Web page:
As a follow up to a survey I sent to several hundred of my LinkedIn connections a few months back. I sent the survey to connections working with data analytics on a regular basis.
I told them I was talking with a young professional just getting started in his analytics career. During our conversation we discussed what is most important to being a great analyst. I asked for their opinion, of the following ways to learn about analytics, which one has been the most important in your career path?
- Formal Education – A degree or certificate in an analytics related field.
- Self-Learning – Using trial and error and online resources.
- Subject Matter Experts – Being trained/mentored by an expert.
- Seminars/Workshops – Attending events to acquire new knowledge.
- Technical Training – Attend training on specific technical areas.
- Other – Please provide a brief description
Here are some pearls of wisdom from some of the replies I got… keep in mind these are all from well established analytics professionals:
“the most important in my career path is self-learning as most of the things we’re doing like journal reading and implementing algorithms needs less dependency with the people you are working with but requires collaboration with them and this requires you to solve problems by yourself and implement things by yourself but communicate them properly to the people you’re working with.”
If you don’t have the drive to do this, you will be an analyst in name only.
“Self-Learning – Using trial and error and online resources. World changes too fast for any of those others to matter.”
In the 15 years I have been doing analytics without any formal education in data-related fields I can say that this is 100% true. To be a great analyst you have to always been learning.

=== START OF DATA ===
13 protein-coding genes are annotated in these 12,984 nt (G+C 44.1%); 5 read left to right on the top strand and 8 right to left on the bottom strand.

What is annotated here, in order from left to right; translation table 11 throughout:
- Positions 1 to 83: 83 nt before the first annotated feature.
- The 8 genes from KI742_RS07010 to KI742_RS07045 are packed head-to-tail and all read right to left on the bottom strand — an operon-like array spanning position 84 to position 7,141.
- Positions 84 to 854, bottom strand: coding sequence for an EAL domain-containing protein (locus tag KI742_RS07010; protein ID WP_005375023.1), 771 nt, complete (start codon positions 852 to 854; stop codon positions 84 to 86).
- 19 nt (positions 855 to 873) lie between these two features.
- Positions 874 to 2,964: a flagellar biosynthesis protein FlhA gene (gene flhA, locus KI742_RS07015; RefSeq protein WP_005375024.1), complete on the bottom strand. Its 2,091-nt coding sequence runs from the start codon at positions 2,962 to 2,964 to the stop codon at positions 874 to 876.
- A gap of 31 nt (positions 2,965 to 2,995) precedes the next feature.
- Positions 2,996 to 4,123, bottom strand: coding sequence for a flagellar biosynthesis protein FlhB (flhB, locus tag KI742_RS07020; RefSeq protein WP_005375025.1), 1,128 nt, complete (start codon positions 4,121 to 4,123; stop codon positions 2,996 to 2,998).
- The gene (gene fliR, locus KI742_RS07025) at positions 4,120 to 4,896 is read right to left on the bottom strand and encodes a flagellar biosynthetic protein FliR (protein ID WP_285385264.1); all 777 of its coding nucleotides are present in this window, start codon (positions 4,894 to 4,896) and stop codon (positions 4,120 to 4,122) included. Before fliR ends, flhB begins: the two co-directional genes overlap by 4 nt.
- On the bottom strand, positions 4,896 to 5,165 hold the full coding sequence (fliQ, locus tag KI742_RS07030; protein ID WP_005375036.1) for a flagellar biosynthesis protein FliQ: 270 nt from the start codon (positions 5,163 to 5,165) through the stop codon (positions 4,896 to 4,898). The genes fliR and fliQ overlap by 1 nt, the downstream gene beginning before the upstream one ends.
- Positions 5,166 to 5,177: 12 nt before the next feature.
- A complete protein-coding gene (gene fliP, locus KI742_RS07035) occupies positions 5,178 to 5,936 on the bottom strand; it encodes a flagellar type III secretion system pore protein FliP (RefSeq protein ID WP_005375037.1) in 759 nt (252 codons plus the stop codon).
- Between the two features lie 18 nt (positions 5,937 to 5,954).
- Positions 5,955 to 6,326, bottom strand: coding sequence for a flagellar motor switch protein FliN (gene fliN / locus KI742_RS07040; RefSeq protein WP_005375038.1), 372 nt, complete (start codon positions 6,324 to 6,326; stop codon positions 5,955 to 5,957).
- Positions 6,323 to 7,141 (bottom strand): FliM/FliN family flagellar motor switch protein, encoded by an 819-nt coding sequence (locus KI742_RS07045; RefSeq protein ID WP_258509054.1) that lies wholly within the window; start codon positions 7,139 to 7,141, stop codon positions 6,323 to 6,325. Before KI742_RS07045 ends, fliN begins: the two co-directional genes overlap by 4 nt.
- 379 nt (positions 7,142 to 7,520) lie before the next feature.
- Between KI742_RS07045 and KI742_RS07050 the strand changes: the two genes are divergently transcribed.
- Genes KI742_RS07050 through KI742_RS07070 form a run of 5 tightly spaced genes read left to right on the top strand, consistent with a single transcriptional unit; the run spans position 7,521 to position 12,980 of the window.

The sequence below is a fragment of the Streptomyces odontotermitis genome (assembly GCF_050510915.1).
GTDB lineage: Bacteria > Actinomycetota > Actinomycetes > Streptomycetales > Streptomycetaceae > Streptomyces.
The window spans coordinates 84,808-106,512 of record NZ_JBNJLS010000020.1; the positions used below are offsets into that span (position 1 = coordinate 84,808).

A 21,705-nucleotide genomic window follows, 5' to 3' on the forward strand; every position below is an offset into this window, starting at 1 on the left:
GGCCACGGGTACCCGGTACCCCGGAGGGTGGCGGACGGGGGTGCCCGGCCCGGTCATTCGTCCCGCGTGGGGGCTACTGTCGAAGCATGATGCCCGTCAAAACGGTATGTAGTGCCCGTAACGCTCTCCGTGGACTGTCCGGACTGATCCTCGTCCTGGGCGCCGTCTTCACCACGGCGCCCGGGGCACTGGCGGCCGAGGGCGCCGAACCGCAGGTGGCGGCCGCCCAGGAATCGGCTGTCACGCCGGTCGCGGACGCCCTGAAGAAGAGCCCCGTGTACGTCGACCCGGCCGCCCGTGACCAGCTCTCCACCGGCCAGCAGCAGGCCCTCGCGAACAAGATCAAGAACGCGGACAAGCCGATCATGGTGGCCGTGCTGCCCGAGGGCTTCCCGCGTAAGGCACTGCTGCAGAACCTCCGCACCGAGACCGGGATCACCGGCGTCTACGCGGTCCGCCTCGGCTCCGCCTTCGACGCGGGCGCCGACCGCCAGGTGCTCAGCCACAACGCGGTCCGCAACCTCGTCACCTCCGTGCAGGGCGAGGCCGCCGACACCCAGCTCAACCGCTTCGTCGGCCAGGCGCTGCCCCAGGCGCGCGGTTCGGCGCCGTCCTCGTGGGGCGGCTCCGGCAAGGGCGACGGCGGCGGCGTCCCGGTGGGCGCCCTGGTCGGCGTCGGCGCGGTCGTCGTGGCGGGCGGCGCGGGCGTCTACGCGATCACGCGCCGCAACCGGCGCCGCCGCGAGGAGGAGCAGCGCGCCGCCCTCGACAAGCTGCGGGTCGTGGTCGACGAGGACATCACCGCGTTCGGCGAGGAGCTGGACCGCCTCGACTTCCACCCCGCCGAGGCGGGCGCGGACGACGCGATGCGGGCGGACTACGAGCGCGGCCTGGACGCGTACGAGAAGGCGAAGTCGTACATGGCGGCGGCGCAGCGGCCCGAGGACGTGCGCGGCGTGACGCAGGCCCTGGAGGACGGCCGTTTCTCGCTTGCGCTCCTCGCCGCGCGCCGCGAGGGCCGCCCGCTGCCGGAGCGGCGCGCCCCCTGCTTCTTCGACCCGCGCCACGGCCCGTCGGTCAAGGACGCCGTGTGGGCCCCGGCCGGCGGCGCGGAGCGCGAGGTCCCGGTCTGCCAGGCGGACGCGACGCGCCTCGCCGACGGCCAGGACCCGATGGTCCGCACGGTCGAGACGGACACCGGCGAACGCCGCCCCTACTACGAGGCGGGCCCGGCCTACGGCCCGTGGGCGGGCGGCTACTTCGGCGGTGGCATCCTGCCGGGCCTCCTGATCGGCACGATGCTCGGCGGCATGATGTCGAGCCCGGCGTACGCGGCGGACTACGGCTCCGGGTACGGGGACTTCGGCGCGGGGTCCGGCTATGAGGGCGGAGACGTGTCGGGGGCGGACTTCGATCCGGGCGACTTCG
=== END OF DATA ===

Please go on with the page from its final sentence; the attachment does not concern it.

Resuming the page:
“your ability to tell the story behind all the numbers will make you an indispensable asset and an outlier in the increasingly growing population of analysts. Management almost always don’t have the time to read all the numbers in tables, spreadsheets, and reports, but they will surely appreciate instantly seeing the big picture presented in a “one-pager” report prepared by analysts. That almost always makes an analyst “great” in the eyes of the report consumers.”
Yes! If what you spend your blood, sweat and tears on does influence decisions, then you are working on the wrong place.
“#2 and #3 have been important. Having a mentor to coach you side by side gives you accountability to progress in your work and learning curve. Naturally, this will push you to self-learn: trying out what you’ve learned and testing.”
Having a mentor is so important to help you get access to the actual learning experiences you need to evolve and excel as an analyst.
“spending time with the consumers of the analytics is especially important. Learning how they look at the data, and/or want to look at the data. What is important to them. What really matters. Too much non-essential information and you’ll loose them. Targeting their needs with relevance and precision will win them.”
Another big point that is often overlooked, if you are spending time producing repots and they don’t take customer insights into account, you have a big blindside.
“The most important thing to being a great analyst is to have a great sense of awareness. For me, self-learning has been the most important.”
I cannot imagine anyone being a great analyst if you didn’t have at least a bit of an ego mixed in with a Superman complex. Great analysts live to fix things.
It’s interesting to note that only 2 of the 50+ replies I got form surveying my LinkedIn connections said formal education is the most important.
Analytics Survey – DMAIPH conducts quarterly analytics surveys to collect data on current trends in analytics. We specialize in surveys that assess analytics culture and measuring how aligned an organization is to using data and analytics in its decision-making. Contact DMAIPH now at email@example.com or connect with me directly to find out more about how DMAIPH can conduct surveys to help you assess the analytics culture in your business.